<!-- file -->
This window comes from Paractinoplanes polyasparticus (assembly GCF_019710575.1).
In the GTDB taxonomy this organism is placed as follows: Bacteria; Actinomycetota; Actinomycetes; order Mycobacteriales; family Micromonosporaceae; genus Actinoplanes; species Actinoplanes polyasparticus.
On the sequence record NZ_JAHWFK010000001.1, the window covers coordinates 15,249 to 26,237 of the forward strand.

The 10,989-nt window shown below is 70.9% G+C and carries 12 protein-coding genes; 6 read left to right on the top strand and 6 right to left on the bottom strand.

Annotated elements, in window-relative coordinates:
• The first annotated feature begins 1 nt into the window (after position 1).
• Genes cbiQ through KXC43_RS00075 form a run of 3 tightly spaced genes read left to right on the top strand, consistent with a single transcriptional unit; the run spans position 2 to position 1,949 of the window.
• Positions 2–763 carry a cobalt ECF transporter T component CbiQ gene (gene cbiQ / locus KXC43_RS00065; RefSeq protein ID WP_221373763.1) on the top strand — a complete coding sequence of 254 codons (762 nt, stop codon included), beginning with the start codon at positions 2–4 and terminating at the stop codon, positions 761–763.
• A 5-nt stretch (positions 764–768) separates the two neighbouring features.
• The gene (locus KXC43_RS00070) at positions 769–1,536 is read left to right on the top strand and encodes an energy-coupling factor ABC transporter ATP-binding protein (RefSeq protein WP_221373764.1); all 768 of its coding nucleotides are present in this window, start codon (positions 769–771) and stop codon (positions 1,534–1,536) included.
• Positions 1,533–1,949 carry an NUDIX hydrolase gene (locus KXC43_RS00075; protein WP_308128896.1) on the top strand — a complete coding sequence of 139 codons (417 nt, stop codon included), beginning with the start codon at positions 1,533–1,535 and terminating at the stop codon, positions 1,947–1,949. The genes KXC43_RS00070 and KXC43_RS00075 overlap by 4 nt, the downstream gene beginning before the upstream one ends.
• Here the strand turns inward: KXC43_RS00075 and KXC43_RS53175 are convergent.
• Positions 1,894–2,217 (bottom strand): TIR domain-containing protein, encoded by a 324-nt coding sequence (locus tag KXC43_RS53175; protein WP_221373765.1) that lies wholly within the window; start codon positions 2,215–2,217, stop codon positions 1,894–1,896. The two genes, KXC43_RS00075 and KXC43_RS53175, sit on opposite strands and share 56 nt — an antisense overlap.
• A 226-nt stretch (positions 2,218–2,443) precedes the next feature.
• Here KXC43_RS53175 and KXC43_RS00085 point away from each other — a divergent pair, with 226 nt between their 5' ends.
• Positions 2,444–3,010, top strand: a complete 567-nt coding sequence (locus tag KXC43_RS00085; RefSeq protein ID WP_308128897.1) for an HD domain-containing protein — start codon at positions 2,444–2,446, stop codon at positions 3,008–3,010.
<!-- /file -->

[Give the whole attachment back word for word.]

This window comes from Paractinoplanes polyasparticus (assembly GCF_019710575.1).
In the GTDB taxonomy this organism is placed as follows: Bacteria; Actinomycetota; Actinomycetes; order Mycobacteriales; family Micromonosporaceae; genus Actinoplanes; species Actinoplanes polyasparticus.
On the sequence record NZ_JAHWFK010000001.1, the window covers coordinates 15,249 to 26,237 of the forward strand.

The 10,989-nt window shown below is 70.9% G+C and carries 12 protein-coding genes; 6 read left to right on the top strand and 6 right to left on the bottom strand.

Annotated elements, in window-relative coordinates:
• The first annotated feature begins 1 nt into the window (after position 1).
• Genes cbiQ through KXC43_RS00075 form a run of 3 tightly spaced genes read left to right on the top strand, consistent with a single transcriptional unit; the run spans position 2 to position 1,949 of the window.
• Positions 2–763 carry a cobalt ECF transporter T component CbiQ gene (gene cbiQ / locus KXC43_RS00065; RefSeq protein ID WP_221373763.1) on the top strand — a complete coding sequence of 254 codons (762 nt, stop codon included), beginning with the start codon at positions 2–4 and terminating at the stop codon, positions 761–763.
• A 5-nt stretch (positions 764–768) separates the two neighbouring features.
• The gene (locus KXC43_RS00070) at positions 769–1,536 is read left to right on the top strand and encodes an energy-coupling factor ABC transporter ATP-binding protein (RefSeq protein WP_221373764.1); all 768 of its coding nucleotides are present in this window, start codon (positions 769–771) and stop codon (positions 1,534–1,536) included.
• Positions 1,533–1,949 carry an NUDIX hydrolase gene (locus KXC43_RS00075; protein WP_308128896.1) on the top strand — a complete coding sequence of 139 codons (417 nt, stop codon included), beginning with the start codon at positions 1,533–1,535 and terminating at the stop codon, positions 1,947–1,949. The genes KXC43_RS00070 and KXC43_RS00075 overlap by 4 nt, the downstream gene beginning before the upstream one ends.
• Here the strand turns inward: KXC43_RS00075 and KXC43_RS53175 are convergent.
• Positions 1,894–2,217 (bottom strand): TIR domain-containing protein, encoded by a 324-nt coding sequence (locus tag KXC43_RS53175; protein WP_221373765.1) that lies wholly within the window; start codon positions 2,215–2,217, stop codon positions 1,894–1,896. The two genes, KXC43_RS00075 and KXC43_RS53175, sit on opposite strands and share 56 nt — an antisense overlap.
• A 226-nt stretch (positions 2,218–2,443) precedes the next feature.
• Here KXC43_RS53175 and KXC43_RS00085 point away from each other — a divergent pair, with 226 nt between their 5' ends.
• Positions 2,444–3,010, top strand: a complete 567-nt coding sequence (locus tag KXC43_RS00085; RefSeq protein ID WP_308128897.1) for an HD domain-containing protein — start codon at positions 2,444–2,446, stop codon at positions 3,008–3,010.